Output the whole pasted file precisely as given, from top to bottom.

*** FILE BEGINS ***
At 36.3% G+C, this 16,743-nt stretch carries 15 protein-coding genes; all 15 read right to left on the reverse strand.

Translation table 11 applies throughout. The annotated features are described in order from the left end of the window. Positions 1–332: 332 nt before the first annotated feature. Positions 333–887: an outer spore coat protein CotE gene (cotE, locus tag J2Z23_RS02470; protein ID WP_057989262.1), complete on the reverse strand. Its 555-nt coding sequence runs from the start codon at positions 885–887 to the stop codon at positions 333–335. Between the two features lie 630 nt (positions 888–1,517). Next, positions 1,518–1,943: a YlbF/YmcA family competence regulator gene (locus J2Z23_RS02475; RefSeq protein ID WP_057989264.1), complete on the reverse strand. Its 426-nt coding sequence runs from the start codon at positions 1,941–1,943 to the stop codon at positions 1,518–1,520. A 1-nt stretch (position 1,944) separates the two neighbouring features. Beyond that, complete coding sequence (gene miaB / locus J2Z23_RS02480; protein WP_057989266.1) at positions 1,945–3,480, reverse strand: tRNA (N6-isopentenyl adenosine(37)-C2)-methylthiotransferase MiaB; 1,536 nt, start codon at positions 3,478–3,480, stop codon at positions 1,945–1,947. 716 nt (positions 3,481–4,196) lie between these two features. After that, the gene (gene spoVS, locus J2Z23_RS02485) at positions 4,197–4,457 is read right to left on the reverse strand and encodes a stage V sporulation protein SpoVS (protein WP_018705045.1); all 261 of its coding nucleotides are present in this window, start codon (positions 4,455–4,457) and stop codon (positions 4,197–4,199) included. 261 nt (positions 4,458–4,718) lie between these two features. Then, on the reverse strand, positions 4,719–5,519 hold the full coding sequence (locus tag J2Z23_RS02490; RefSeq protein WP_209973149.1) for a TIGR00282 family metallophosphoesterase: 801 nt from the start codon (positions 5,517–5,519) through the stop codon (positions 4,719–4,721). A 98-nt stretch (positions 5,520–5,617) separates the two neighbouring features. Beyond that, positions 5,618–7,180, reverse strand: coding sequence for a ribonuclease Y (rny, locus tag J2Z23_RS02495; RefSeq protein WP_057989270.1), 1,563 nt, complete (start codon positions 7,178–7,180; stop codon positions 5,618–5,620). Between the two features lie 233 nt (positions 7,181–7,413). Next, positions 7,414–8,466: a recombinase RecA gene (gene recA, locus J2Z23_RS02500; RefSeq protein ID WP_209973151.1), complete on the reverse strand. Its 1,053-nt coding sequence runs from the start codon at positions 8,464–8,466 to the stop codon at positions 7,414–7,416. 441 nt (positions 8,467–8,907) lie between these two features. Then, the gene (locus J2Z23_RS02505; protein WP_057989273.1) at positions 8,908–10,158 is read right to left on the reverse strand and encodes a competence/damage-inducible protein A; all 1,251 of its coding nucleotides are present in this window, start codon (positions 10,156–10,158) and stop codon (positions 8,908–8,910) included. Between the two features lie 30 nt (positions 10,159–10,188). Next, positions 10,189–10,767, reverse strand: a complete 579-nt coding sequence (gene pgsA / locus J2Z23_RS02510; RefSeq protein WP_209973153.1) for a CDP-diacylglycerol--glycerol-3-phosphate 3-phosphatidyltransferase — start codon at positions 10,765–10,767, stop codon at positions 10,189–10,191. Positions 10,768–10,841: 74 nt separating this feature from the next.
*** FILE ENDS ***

At 36.3% G+C, this 16,743-nt stretch carries 15 protein-coding genes; all 15 read right to left on the reverse strand.

Translation table 11 applies throughout. The annotated features are described in order from the left end of the window. Positions 1–332: 332 nt before the first annotated feature. Positions 333–887: an outer spore coat protein CotE gene (cotE, locus tag J2Z23_RS02470; protein ID WP_057989262.1), complete on the reverse strand. Its 555-nt coding sequence runs from the start codon at positions 885–887 to the stop codon at positions 333–335. Between the two features lie 630 nt (positions 888–1,517). Next, positions 1,518–1,943: a YlbF/YmcA family competence regulator gene (locus J2Z23_RS02475; RefSeq protein ID WP_057989264.1), complete on the reverse strand. Its 426-nt coding sequence runs from the start codon at positions 1,941–1,943 to the stop codon at positions 1,518–1,520. A 1-nt stretch (position 1,944) separates the two neighbouring features. Beyond that, complete coding sequence (gene miaB / locus J2Z23_RS02480; protein WP_057989266.1) at positions 1,945–3,480, reverse strand: tRNA (N6-isopentenyl adenosine(37)-C2)-methylthiotransferase MiaB; 1,536 nt, start codon at positions 3,478–3,480, stop codon at positions 1,945–1,947. 716 nt (positions 3,481–4,196) lie between these two features. After that, the gene (gene spoVS, locus J2Z23_RS02485) at positions 4,197–4,457 is read right to left on the reverse strand and encodes a stage V sporulation protein SpoVS (protein WP_018705045.1); all 261 of its coding nucleotides are present in this window, start codon (positions 4,455–4,457) and stop codon (positions 4,197–4,199) included. 261 nt (positions 4,458–4,718) lie between these two features. Then, on the reverse strand, positions 4,719–5,519 hold the full coding sequence (locus tag J2Z23_RS02490; RefSeq protein WP_209973149.1) for a TIGR00282 family metallophosphoesterase: 801 nt from the start codon (positions 5,517–5,519) through the stop codon (positions 4,719–4,721). A 98-nt stretch (positions 5,520–5,617) separates the two neighbouring features. Beyond that, positions 5,618–7,180, reverse strand: coding sequence for a ribonuclease Y (rny, locus tag J2Z23_RS02495; RefSeq protein WP_057989270.1), 1,563 nt, complete (start codon positions 7,178–7,180; stop codon positions 5,618–5,620). Between the two features lie 233 nt (positions 7,181–7,413). Next, positions 7,414–8,466: a recombinase RecA gene (gene recA, locus J2Z23_RS02500; RefSeq protein ID WP_209973151.1), complete on the reverse strand. Its 1,053-nt coding sequence runs from the start codon at positions 8,464–8,466 to the stop codon at positions 7,414–7,416. 441 nt (positions 8,467–8,907) lie between these two features. Then, the gene (locus J2Z23_RS02505; protein WP_057989273.1) at positions 8,908–10,158 is read right to left on the reverse strand and encodes a competence/damage-inducible protein A; all 1,251 of its coding nucleotides are present in this window, start codon (positions 10,156–10,158) and stop codon (positions 8,908–8,910) included. Between the two features lie 30 nt (positions 10,159–10,188). Next, positions 10,189–10,767, reverse strand: a complete 579-nt coding sequence (gene pgsA / locus J2Z23_RS02510; RefSeq protein WP_209973153.1) for a CDP-diacylglycerol--glycerol-3-phosphate 3-phosphatidyltransferase — start codon at positions 10,765–10,767, stop codon at positions 10,189–10,191. Positions 10,768–10,841: 74 nt separating this feature from the next.